- Make an escape plan that everyone in the household understands
- In the event of a fire get everyone together if possible. Escape through your nearest exit, if safe to do so, Call 999 and stay out of the property.
- If your escape routes are blocked get everyone into a safe room, preferably with a window. Shut the door and call 999
- Only try and escape through a window if you have no other option, your escape route is blocked and you are on the ground or first floor (under 3 metres in height). If you are higher up, wait to be rescued by Firefighters.
- If you live in a block of lats, check with you landlord to find out the emergency arrangements for your building.
- Put candles and cigarettes out properly
- Check your cooker is turned off
- Turn fires and heaters off and put up fireguards
- Make sure exits are kept clear
- Turn off the washing machine, dishwasher and tumble dryer
- Turn off and unplug electrical appliances unless they are designed to be left on – like your fridge or freezer.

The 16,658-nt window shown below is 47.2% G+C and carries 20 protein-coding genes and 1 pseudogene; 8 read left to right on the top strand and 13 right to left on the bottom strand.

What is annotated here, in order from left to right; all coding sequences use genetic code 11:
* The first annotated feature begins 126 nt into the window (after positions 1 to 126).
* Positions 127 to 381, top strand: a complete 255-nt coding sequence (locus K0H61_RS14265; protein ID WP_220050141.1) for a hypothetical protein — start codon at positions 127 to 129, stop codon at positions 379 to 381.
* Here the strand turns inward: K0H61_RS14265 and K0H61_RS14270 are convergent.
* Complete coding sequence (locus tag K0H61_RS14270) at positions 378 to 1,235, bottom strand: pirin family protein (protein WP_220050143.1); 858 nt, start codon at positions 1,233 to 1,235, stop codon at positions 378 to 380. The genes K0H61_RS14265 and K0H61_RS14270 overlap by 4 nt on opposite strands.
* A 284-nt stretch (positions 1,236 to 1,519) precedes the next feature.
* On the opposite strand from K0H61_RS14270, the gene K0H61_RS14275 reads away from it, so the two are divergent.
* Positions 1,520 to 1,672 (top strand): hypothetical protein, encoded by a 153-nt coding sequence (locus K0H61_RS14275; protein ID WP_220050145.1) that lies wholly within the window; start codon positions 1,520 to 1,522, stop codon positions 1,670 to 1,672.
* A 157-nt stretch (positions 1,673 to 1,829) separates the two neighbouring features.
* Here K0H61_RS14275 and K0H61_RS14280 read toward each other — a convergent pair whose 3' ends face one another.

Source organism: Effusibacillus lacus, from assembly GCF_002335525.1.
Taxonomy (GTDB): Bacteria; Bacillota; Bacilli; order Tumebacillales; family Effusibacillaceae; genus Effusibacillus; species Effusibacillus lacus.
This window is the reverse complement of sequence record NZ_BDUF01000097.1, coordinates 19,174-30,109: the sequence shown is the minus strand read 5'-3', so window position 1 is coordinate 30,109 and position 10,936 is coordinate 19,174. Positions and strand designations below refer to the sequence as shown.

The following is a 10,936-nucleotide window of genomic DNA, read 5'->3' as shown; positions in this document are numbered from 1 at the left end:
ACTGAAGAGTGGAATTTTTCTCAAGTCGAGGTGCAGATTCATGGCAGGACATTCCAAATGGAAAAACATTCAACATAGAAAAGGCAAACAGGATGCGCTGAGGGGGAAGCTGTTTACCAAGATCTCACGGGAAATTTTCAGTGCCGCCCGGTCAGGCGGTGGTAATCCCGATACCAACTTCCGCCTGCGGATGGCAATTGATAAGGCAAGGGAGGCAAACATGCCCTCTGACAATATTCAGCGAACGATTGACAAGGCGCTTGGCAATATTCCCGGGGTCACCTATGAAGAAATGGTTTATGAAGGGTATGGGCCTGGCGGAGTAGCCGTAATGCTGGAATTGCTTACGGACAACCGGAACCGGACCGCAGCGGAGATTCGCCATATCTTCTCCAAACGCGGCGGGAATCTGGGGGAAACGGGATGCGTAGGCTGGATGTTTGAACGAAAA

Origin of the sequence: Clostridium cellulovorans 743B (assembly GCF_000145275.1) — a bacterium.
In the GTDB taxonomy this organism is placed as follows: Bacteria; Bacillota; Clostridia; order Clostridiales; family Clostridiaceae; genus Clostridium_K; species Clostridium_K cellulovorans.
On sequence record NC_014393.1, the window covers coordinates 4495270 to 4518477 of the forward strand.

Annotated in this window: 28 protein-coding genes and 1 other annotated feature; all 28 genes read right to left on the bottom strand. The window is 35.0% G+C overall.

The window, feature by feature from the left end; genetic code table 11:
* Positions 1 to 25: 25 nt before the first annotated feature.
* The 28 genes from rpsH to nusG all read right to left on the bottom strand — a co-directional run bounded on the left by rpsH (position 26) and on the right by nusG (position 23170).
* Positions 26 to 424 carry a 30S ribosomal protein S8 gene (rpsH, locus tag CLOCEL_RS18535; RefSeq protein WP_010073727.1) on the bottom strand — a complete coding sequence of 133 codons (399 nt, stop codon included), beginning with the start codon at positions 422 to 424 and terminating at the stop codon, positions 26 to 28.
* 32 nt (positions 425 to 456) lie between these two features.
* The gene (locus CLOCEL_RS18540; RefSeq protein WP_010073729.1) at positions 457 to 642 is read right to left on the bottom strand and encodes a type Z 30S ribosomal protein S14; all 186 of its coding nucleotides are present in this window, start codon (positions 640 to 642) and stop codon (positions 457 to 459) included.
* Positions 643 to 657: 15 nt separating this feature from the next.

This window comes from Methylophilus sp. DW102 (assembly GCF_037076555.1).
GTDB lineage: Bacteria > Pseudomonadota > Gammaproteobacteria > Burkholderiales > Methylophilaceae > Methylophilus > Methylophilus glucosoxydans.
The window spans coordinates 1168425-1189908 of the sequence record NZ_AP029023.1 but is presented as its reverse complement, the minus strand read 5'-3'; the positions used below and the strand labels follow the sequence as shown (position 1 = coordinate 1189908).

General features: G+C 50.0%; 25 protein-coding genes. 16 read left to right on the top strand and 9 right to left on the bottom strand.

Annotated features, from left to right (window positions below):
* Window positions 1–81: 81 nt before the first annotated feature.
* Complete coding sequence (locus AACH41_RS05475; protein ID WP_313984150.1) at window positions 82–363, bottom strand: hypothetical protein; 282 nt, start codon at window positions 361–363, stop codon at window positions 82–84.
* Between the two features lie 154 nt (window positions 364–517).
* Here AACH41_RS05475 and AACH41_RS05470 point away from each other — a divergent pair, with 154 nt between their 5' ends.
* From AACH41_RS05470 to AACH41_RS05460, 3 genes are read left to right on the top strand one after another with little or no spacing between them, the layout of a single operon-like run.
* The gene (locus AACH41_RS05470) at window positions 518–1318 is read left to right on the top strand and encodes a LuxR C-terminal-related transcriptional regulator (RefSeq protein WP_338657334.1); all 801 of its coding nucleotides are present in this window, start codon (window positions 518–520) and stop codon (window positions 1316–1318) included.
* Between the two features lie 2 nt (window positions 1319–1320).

- Keep door and window keys in a safe place, away from the door itself, but where you would be able to reach them on your escape route. Tell members of your household where they are.
- Close inside doors at night to stop a fire from spreading
- Take your mobile phone to bed with you in case of emergencies.
Start Well, Live Well, Age Well
Smoking, drug and alcohol use, physical and mental health problems or a poorly maintained home can all increase your risks of having a fire. Looking after you wellbeing and making positive choices will reduce the risk and help you to main health and independence.
For further advice visit nhs.uk/live-well
The fire safety advice is for all communities, regardless of race, faith, age, sexual orientation, disability or gender identity.
Greater Manchester Fire and Rescue Services – Saving lives, protecting communities, working together
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If you do not have access to the internet, call 0800 555815